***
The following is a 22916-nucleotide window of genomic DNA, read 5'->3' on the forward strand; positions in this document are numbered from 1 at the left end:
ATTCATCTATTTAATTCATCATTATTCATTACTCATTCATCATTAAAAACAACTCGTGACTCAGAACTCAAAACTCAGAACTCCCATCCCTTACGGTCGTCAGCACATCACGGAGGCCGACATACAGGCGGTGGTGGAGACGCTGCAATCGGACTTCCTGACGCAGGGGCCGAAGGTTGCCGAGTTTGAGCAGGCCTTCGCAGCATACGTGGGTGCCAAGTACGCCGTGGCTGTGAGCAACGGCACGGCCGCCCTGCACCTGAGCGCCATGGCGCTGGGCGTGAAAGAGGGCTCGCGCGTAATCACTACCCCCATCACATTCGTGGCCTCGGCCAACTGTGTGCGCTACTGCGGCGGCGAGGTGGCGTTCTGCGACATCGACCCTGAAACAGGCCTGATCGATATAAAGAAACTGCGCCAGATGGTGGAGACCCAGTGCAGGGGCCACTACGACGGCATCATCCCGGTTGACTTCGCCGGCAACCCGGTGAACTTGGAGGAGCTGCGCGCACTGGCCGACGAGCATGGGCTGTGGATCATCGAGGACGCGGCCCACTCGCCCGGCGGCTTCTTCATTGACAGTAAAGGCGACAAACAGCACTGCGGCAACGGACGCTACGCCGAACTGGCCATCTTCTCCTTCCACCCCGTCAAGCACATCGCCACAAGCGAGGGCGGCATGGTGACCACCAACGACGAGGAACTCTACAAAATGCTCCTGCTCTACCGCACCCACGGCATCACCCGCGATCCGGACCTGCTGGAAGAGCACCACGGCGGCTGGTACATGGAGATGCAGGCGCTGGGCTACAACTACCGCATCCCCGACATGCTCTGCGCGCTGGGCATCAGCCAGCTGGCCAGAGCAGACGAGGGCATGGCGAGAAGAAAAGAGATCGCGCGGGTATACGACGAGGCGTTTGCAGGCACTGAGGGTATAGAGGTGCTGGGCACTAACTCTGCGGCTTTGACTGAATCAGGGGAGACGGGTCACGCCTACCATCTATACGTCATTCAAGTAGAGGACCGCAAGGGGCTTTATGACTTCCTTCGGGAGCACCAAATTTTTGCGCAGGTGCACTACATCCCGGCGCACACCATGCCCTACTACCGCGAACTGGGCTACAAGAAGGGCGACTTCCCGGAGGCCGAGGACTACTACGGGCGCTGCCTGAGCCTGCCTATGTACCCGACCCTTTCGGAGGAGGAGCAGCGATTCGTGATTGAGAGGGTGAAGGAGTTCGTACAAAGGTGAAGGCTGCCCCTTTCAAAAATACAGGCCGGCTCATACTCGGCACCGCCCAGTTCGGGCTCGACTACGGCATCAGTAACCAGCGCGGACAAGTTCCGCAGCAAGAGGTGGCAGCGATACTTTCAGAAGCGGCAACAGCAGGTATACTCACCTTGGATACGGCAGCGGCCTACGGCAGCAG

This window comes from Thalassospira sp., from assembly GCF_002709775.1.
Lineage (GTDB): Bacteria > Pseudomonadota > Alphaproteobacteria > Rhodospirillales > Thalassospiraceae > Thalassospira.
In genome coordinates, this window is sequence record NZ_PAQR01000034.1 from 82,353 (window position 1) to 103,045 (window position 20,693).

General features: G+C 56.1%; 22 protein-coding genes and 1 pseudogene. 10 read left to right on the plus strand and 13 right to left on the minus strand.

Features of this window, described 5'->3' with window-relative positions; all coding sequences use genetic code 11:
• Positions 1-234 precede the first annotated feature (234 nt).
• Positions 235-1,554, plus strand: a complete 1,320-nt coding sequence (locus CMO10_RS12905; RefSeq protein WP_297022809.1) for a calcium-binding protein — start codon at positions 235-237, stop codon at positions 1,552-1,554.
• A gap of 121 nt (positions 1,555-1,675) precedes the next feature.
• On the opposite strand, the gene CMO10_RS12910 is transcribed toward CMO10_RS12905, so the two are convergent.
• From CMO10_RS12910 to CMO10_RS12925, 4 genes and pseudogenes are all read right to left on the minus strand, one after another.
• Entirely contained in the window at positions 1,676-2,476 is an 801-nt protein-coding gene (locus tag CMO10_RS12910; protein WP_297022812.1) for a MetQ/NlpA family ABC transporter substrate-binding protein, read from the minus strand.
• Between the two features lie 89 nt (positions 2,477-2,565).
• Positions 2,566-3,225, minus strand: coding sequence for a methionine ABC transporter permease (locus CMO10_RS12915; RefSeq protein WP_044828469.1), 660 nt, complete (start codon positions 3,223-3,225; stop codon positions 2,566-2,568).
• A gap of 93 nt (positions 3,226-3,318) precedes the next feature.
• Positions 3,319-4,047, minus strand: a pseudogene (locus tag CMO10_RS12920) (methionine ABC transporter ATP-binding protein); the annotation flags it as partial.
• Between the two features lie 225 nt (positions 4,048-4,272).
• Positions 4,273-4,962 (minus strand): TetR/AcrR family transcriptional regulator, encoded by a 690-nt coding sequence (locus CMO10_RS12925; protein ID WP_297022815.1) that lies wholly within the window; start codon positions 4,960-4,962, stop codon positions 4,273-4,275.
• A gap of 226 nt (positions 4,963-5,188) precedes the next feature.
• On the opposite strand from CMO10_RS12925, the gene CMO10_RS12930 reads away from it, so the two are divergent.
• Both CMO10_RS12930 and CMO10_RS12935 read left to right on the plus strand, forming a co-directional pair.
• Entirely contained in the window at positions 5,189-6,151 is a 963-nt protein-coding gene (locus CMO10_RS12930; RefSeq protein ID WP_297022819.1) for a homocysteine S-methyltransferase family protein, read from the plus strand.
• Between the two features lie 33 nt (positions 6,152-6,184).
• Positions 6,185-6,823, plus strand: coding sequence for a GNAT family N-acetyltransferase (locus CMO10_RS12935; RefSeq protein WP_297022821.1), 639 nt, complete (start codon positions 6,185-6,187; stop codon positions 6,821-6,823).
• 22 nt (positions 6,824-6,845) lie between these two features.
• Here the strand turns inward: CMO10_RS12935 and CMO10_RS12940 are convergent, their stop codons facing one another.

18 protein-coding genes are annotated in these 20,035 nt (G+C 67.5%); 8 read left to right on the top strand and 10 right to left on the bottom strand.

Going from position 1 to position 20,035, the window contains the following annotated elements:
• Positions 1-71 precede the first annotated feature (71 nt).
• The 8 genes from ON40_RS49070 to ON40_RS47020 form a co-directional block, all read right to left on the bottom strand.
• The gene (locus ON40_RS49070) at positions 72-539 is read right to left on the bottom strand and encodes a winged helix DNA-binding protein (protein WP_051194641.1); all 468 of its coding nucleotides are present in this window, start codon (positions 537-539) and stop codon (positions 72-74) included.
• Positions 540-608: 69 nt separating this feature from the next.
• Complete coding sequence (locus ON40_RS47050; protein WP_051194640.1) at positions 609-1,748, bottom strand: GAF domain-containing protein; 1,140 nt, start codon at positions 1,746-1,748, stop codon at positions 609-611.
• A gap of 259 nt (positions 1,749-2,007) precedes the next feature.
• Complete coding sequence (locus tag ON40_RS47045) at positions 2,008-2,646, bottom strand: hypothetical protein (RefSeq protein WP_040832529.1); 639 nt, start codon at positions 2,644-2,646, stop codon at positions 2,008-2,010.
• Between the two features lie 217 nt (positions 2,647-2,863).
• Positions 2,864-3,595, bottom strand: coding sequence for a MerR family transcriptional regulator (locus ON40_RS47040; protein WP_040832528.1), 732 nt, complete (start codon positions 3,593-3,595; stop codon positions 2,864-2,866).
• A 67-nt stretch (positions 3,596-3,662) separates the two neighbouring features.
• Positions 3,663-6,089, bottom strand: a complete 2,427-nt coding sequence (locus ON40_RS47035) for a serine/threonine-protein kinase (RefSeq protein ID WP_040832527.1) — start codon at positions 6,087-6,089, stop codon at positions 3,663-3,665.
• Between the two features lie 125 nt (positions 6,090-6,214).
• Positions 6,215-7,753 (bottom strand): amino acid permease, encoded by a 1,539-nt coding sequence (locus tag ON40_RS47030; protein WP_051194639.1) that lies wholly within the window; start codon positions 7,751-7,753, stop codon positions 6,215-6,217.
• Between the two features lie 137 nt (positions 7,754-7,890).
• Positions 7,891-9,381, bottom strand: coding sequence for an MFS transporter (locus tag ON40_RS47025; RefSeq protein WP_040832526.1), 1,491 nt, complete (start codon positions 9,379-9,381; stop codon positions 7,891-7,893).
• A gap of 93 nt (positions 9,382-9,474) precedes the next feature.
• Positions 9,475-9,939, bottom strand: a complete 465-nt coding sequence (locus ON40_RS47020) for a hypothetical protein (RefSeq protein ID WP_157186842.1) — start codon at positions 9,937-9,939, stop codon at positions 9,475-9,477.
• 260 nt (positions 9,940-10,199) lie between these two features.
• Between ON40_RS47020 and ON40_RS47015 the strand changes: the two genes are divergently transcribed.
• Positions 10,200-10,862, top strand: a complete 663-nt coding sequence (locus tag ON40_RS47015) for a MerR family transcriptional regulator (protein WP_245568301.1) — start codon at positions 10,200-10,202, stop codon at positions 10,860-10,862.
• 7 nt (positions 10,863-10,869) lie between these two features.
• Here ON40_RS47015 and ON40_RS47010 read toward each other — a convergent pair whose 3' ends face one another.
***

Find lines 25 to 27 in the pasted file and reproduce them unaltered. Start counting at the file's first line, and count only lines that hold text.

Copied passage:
• Positions 6,185-6,823, plus strand: coding sequence for a GNAT family N-acetyltransferase (locus CMO10_RS12935; RefSeq protein WP_297022821.1), 639 nt, complete (start codon positions 6,185-6,187; stop codon positions 6,821-6,823).
• 22 nt (positions 6,824-6,845) lie between these two features.
• Here the strand turns inward: CMO10_RS12935 and CMO10_RS12940 are convergent, their stop codons facing one another.